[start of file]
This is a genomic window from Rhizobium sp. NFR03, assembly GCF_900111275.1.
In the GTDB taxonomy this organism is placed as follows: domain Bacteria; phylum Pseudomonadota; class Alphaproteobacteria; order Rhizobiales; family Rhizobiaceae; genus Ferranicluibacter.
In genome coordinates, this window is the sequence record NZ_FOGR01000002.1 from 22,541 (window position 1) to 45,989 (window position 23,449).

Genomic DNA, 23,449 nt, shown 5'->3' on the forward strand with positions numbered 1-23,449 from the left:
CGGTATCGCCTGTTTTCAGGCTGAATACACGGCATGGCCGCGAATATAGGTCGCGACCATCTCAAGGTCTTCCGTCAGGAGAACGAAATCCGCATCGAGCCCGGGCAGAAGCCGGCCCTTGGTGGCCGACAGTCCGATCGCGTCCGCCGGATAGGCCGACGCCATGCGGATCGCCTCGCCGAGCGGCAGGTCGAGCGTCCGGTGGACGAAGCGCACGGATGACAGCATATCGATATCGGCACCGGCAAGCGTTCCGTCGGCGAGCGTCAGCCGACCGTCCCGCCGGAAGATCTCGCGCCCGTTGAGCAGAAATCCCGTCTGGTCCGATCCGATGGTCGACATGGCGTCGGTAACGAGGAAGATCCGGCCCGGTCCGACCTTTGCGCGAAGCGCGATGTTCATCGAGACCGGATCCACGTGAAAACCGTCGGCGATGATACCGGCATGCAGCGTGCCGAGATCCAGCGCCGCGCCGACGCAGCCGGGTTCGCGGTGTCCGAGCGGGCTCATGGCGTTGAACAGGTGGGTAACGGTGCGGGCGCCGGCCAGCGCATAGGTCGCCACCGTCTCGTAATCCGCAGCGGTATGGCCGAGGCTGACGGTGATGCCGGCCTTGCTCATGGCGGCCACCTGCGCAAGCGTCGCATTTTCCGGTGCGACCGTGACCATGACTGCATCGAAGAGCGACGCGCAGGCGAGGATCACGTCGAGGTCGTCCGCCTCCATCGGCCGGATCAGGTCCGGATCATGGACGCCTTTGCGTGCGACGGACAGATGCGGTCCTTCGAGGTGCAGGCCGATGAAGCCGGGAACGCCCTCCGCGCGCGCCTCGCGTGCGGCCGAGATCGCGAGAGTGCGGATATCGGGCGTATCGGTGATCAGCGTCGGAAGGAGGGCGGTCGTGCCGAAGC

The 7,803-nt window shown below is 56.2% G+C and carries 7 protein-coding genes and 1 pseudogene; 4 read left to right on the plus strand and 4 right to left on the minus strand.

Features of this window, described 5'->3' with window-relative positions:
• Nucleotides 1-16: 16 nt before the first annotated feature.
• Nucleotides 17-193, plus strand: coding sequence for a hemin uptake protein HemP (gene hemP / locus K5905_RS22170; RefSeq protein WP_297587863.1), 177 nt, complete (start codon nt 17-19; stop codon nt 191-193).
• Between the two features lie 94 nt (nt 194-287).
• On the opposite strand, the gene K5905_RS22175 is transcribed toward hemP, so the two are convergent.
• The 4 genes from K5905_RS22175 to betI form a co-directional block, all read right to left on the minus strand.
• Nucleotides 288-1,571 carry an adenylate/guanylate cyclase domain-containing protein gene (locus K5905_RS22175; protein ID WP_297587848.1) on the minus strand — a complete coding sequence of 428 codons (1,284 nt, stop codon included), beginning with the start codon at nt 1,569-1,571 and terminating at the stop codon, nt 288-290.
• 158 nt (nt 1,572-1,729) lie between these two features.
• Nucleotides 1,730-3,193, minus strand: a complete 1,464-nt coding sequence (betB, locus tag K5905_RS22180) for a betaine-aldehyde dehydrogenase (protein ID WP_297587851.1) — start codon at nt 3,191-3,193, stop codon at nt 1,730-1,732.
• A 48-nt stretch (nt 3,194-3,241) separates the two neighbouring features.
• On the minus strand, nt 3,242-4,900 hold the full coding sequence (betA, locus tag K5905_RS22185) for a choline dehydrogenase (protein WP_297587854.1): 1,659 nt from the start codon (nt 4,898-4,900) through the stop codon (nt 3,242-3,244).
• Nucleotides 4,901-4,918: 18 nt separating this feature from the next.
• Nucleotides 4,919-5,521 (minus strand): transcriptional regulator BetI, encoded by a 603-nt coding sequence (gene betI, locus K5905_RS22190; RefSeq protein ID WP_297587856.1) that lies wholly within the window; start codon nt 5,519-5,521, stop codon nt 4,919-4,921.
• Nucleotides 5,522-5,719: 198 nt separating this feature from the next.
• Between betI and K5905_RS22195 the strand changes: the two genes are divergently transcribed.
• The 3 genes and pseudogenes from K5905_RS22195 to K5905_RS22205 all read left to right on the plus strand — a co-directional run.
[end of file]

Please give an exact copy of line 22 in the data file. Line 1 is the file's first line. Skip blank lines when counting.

• The 3 genes and pseudogenes from K5905_RS22195 to K5905_RS22205 all read left to right on the plus strand — a co-directional run.